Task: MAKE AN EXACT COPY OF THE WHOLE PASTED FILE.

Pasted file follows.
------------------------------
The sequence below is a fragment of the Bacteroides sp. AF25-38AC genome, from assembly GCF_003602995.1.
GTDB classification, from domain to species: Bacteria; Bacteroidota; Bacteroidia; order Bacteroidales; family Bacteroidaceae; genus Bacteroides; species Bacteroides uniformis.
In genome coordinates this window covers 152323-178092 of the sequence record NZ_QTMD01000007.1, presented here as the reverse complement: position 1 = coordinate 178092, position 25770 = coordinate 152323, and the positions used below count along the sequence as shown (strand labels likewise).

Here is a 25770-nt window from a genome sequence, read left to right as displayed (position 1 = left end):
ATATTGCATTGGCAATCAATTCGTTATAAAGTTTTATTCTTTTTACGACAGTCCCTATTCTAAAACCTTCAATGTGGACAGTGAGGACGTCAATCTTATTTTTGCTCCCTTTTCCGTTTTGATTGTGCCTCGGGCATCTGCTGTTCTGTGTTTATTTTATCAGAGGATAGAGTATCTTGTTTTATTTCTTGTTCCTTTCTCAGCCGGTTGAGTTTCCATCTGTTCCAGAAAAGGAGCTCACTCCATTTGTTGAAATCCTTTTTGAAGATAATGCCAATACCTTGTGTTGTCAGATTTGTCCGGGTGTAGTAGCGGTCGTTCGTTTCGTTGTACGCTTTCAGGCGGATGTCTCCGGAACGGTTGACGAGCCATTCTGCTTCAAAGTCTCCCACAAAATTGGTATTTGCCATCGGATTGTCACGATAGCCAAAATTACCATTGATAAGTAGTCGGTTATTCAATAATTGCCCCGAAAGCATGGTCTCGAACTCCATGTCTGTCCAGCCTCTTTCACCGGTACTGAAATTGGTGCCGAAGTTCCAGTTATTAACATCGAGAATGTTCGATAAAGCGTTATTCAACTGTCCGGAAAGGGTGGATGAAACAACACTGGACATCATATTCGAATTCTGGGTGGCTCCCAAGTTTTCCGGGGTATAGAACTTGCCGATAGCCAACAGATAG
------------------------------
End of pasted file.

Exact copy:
The sequence below is a fragment of the Bacteroides sp. AF25-38AC genome, from assembly GCF_003602995.1.
GTDB classification, from domain to species: Bacteria; Bacteroidota; Bacteroidia; order Bacteroidales; family Bacteroidaceae; genus Bacteroides; species Bacteroides uniformis.
In genome coordinates this window covers 152323-178092 of the sequence record NZ_QTMD01000007.1, presented here as the reverse complement: position 1 = coordinate 178092, position 25770 = coordinate 152323, and the positions used below count along the sequence as shown (strand labels likewise).

Here is a 25770-nt window from a genome sequence, read left to right as displayed (position 1 = left end):
ATATTGCATTGGCAATCAATTCGTTATAAAGTTTTATTCTTTTTACGACAGTCCCTATTCTAAAACCTTCAATGTGGACAGTGAGGACGTCAATCTTATTTTTGCTCCCTTTTCCGTTTTGATTGTGCCTCGGGCATCTGCTGTTCTGTGTTTATTTTATCAGAGGATAGAGTATCTTGTTTTATTTCTTGTTCCTTTCTCAGCCGGTTGAGTTTCCATCTGTTCCAGAAAAGGAGCTCACTCCATTTGTTGAAATCCTTTTTGAAGATAATGCCAATACCTTGTGTTGTCAGATTTGTCCGGGTGTAGTAGCGGTCGTTCGTTTCGTTGTACGCTTTCAGGCGGATGTCTCCGGAACGGTTGACGAGCCATTCTGCTTCAAAGTCTCCCACAAAATTGGTATTTGCCATCGGATTGTCACGATAGCCAAAATTACCATTGATAAGTAGTCGGTTATTCAATAATTGCCCCGAAAGCATGGTCTCGAACTCCATGTCTGTCCAGCCTCTTTCACCGGTACTGAAATTGGTGCCGAAGTTCCAGTTATTAACATCGAGAATGTTCGATAAAGCGTTATTCAACTGTCCGGAAAGGGTGGATGAAACAACACTGGACATCATATTCGAATTCTGGGTGGCTCCCAAGTTTTCCGGGGTATAGAACTTGCCGATAGCCAACAGATAG